July 18, 2023
This is Part 1 of a three-part series on the use of courseware at colleges. Parts 2 and 3 are here and here.
Andrew Romano can’t remember having a single conversation with his physics professor sophomore year.
The recent graduate of Oakland University, in Michigan, would submit his assignments and exams online for the introductory, asynchronous course, which had at least 100 students. Everything, including his final exam, was auto-graded. It all made for an underwhelming, and often frustrating, learning experience.
“There were never ways we could learn from the instructor,” said Romano, who double-majored in political science and environmental science. “It was just a really weird class.”
Romano’s instructor was using a courseware product from the publishing titan Cengage. In a departure from traditional supplementary class materials, like textbooks, many courseware tools offer the “soup to nuts” of an entire course: Not only the digital version of a textbook, but homework assignments and assessments that an instructor can select from a bank of premade options. Educational videos, slide presentations, and study flashcards. Auto-grading and performance-analytics capabilities.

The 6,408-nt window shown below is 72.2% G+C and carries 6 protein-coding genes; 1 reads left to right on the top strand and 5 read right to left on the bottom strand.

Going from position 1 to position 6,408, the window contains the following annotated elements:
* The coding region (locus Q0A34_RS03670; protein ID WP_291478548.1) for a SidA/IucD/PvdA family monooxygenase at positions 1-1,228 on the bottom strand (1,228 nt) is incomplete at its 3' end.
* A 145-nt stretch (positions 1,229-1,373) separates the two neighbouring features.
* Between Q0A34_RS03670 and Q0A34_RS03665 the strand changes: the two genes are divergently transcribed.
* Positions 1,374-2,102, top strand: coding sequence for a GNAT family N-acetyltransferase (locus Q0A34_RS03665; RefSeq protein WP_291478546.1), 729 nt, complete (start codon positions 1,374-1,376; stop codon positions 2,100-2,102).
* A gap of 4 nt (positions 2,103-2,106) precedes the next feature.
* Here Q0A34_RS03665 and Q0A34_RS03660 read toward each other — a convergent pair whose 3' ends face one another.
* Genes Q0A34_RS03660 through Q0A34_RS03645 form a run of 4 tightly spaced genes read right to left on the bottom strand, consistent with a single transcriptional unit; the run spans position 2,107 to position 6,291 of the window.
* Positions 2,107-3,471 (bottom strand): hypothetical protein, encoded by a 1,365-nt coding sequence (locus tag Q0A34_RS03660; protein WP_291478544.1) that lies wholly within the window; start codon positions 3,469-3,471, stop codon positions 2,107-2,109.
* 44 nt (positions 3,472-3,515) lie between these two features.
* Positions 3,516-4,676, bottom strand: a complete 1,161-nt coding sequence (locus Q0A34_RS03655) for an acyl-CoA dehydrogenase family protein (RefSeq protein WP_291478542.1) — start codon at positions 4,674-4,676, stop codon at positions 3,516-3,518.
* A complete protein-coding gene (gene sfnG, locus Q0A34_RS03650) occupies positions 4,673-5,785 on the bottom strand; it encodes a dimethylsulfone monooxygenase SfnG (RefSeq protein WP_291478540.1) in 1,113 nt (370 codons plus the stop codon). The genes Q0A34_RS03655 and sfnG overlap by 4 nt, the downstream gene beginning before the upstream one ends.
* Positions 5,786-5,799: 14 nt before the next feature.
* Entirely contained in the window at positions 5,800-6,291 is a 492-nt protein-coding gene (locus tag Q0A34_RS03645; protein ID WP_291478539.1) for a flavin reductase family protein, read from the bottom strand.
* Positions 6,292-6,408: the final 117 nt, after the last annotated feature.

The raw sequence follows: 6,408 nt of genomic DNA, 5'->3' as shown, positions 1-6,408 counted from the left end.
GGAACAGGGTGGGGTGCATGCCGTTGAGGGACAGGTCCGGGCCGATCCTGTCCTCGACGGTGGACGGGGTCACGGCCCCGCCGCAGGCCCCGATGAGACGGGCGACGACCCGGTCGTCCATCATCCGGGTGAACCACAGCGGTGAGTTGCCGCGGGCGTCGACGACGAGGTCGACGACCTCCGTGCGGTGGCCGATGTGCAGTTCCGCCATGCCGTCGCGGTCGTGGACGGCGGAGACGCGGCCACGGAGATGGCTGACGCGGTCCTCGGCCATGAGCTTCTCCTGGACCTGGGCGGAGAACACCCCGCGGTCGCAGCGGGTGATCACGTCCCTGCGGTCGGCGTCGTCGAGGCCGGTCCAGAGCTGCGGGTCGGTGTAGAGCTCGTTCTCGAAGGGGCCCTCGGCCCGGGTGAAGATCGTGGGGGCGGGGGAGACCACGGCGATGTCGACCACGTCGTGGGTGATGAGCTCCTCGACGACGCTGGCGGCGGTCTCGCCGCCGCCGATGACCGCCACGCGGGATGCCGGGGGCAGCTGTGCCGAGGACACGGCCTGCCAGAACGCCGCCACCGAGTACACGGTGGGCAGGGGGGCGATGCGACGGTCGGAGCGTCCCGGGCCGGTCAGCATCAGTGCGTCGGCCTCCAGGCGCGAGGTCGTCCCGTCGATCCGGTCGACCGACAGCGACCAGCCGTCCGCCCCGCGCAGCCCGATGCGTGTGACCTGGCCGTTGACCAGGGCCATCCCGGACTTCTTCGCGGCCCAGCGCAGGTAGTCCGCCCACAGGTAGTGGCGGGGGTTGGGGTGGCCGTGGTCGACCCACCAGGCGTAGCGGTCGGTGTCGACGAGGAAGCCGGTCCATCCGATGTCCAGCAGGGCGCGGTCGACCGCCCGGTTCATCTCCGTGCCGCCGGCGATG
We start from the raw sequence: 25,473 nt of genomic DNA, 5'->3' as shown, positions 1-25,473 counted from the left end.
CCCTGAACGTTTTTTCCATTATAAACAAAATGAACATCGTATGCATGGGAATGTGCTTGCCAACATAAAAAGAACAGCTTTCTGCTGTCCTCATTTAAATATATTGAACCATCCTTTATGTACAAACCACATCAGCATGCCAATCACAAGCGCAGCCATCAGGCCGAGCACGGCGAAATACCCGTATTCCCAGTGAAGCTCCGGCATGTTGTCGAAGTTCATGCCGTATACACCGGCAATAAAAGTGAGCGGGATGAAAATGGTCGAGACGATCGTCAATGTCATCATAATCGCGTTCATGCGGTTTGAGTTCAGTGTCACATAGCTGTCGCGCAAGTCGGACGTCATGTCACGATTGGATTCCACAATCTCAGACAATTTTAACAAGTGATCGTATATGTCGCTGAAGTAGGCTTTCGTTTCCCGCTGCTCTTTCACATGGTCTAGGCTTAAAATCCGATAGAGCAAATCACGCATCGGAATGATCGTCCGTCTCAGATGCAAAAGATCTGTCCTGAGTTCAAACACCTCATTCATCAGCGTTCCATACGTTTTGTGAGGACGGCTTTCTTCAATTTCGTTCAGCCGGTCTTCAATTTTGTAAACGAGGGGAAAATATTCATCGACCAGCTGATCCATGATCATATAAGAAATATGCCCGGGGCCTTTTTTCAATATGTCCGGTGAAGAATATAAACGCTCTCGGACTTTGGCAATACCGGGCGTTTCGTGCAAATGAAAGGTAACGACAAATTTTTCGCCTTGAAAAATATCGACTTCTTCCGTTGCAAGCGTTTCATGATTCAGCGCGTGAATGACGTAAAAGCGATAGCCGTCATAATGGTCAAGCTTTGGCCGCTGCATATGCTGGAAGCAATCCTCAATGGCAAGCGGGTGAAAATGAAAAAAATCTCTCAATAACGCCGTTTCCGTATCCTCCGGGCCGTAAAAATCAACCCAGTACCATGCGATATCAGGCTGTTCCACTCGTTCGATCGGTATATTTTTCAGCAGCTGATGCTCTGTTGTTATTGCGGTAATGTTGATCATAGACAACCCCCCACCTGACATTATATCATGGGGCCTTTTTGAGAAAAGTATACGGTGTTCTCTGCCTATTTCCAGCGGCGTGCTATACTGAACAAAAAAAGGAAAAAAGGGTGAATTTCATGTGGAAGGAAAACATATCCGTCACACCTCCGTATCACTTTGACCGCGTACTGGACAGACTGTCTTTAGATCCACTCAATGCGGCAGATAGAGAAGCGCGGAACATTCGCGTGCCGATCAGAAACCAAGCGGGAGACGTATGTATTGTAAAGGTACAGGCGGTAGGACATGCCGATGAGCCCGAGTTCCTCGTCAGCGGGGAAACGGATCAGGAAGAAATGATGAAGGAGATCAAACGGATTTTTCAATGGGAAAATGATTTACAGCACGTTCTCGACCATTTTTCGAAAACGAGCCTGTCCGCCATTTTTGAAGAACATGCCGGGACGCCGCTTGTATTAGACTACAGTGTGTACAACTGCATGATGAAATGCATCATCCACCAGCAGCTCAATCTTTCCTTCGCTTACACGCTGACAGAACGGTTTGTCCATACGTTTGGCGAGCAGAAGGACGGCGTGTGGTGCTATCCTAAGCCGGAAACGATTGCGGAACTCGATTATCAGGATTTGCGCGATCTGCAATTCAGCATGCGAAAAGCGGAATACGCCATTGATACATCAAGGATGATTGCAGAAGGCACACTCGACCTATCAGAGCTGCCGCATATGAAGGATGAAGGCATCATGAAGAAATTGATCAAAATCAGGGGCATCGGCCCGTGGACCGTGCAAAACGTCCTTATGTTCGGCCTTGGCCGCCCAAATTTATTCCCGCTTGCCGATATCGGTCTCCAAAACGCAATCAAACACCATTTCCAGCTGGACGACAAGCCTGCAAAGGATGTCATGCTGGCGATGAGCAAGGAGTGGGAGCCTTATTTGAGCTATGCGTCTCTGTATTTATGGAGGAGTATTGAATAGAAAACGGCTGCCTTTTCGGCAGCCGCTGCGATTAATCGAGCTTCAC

These products often can’t be unbundled, so while students purchase the whole slate, faculty members decide how little — or how much — of the courseware services to use.
While such products rarely come up in the public discourse about higher education, they’ve become a staple across in-person, hybrid, and virtual college classrooms alike. About one-third of faculty members who responded to the 2022 Faculty Watch survey from the National Association of College Stores reported using “access codes and adaptive learning products,” terms commonly associated with leading courseware products like MindTap (Cengage), Connect (from McGraw Hill), and MyLab (from Pearson) — a figure that has gradually increased since the first survey in 2016.